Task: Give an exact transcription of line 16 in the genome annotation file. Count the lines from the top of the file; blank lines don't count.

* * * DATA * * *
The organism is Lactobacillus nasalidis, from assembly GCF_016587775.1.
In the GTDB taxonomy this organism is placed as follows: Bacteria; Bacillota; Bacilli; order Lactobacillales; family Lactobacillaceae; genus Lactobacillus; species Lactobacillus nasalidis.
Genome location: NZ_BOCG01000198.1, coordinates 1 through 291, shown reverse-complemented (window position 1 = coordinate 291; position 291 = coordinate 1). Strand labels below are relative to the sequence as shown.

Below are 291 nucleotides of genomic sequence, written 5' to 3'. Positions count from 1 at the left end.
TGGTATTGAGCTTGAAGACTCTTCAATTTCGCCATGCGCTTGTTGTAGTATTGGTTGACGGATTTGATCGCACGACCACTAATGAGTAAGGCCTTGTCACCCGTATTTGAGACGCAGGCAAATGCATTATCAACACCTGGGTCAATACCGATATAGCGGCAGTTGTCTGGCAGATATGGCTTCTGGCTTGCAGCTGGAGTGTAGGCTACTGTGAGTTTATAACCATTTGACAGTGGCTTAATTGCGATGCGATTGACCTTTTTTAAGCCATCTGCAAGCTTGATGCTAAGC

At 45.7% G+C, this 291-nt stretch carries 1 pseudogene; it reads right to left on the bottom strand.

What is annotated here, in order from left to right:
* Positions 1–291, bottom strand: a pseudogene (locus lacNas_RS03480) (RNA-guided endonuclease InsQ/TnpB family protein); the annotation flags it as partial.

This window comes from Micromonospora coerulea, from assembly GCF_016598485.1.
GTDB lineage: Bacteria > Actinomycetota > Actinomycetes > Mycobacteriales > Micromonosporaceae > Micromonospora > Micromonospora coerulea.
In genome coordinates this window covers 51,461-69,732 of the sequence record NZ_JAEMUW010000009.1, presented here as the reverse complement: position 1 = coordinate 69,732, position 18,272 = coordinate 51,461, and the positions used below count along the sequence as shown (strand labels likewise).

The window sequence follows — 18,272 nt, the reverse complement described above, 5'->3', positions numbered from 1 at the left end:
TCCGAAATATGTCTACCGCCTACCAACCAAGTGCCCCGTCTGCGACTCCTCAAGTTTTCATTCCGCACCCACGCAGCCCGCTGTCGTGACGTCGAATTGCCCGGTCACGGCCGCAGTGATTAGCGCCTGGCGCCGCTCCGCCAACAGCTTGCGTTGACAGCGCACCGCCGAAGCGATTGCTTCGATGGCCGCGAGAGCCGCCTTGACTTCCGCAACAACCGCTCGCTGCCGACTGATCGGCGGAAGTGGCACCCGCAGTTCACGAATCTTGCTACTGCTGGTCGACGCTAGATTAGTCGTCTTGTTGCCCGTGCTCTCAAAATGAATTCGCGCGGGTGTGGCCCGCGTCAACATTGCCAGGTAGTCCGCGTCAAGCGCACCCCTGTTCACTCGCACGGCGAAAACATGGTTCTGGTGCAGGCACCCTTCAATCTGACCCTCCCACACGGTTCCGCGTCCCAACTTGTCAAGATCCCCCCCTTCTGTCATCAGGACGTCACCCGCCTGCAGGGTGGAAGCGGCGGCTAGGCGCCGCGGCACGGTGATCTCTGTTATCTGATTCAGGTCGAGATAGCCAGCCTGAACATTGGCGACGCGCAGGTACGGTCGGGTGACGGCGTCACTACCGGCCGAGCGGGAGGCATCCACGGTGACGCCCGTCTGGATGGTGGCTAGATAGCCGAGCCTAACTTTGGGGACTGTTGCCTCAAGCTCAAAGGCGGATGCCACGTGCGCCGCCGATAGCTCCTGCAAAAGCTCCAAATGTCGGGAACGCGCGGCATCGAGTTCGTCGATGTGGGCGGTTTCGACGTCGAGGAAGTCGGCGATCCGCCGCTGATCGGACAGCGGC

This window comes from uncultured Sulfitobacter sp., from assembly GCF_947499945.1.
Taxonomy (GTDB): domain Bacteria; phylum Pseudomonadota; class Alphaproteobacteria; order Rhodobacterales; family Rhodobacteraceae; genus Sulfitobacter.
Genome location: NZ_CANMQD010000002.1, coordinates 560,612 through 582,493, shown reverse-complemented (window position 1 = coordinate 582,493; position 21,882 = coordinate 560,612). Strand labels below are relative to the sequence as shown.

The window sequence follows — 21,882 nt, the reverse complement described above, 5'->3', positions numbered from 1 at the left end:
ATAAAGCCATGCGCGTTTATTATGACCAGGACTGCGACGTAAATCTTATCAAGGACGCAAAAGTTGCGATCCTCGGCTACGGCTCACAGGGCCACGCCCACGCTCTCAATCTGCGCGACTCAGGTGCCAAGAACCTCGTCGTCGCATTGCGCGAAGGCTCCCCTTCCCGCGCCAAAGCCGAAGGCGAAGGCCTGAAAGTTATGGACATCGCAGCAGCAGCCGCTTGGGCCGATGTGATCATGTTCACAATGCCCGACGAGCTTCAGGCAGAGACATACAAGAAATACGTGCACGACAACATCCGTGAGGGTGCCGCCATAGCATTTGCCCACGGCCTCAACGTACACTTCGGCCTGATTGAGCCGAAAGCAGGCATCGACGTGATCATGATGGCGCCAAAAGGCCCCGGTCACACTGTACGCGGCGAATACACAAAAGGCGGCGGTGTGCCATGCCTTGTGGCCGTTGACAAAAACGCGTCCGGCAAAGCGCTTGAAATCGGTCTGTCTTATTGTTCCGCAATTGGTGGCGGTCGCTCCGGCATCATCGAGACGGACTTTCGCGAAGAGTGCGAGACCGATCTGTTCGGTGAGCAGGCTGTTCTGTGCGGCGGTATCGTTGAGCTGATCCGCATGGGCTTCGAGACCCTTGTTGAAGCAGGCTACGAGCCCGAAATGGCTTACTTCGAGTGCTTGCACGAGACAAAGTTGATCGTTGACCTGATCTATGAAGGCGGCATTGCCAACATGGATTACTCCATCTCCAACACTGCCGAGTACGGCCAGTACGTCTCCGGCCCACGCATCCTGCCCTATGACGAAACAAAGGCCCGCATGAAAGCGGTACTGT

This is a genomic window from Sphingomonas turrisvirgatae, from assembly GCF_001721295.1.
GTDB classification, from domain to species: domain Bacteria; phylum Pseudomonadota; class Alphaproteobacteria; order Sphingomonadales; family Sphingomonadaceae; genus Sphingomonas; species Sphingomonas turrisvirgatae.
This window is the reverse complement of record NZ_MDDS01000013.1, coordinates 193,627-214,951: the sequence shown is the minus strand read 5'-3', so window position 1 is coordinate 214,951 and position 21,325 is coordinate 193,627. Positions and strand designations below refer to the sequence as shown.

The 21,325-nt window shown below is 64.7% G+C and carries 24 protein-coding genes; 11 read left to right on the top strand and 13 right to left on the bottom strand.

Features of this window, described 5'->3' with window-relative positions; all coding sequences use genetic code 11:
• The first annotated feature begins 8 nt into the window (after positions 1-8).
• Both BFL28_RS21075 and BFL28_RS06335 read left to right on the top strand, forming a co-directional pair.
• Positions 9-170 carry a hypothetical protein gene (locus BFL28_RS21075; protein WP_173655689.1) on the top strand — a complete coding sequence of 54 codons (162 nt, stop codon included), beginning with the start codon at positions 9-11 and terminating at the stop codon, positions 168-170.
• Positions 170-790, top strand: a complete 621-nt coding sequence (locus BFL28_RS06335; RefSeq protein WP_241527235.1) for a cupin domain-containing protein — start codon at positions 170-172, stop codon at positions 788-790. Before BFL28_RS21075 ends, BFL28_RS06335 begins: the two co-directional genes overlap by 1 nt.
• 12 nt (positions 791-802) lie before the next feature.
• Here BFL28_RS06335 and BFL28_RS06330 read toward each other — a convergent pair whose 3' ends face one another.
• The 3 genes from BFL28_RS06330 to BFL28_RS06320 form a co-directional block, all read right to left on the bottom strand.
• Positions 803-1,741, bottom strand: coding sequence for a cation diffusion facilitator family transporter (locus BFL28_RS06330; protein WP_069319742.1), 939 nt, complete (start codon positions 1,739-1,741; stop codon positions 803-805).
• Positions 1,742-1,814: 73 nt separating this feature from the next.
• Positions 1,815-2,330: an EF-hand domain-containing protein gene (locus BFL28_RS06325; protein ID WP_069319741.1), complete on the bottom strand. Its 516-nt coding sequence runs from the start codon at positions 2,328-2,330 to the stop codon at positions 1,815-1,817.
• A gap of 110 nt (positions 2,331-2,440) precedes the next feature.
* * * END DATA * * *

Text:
Genome location: NZ_CANMQD010000002.1, coordinates 560,612 through 582,493, shown reverse-complemented (window position 1 = coordinate 582,493; position 21,882 = coordinate 560,612). Strand labels below are relative to the sequence as shown.